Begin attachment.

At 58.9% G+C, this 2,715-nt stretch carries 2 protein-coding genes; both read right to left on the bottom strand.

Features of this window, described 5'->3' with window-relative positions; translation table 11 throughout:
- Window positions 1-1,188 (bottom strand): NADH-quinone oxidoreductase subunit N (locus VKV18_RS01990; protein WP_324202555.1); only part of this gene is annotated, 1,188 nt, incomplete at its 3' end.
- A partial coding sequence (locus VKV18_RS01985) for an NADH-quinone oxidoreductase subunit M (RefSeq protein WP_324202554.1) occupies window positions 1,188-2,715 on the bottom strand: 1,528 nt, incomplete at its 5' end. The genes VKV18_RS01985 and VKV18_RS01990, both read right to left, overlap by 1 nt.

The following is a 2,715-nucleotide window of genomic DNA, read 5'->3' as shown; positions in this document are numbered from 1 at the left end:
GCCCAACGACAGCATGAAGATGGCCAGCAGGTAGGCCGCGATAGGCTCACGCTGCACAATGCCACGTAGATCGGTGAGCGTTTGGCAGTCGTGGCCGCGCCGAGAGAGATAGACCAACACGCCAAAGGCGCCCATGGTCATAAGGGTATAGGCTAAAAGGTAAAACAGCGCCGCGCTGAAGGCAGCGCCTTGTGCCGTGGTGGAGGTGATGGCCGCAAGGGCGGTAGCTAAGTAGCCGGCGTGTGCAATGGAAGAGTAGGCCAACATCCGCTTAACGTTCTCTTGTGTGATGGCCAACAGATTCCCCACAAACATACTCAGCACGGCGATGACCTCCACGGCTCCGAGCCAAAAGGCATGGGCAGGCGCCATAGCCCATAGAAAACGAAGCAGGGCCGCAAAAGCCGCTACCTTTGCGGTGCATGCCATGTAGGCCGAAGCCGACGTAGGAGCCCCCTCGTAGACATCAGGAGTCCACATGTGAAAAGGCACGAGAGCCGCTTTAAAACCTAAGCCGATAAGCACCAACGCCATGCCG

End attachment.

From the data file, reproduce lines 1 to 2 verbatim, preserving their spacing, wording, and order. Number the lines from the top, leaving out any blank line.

At 58.9% G+C, this 2,715-nt stretch carries 2 protein-coding genes; both read right to left on the bottom strand.

Features of this window, described 5'->3' with window-relative positions; translation table 11 throughout: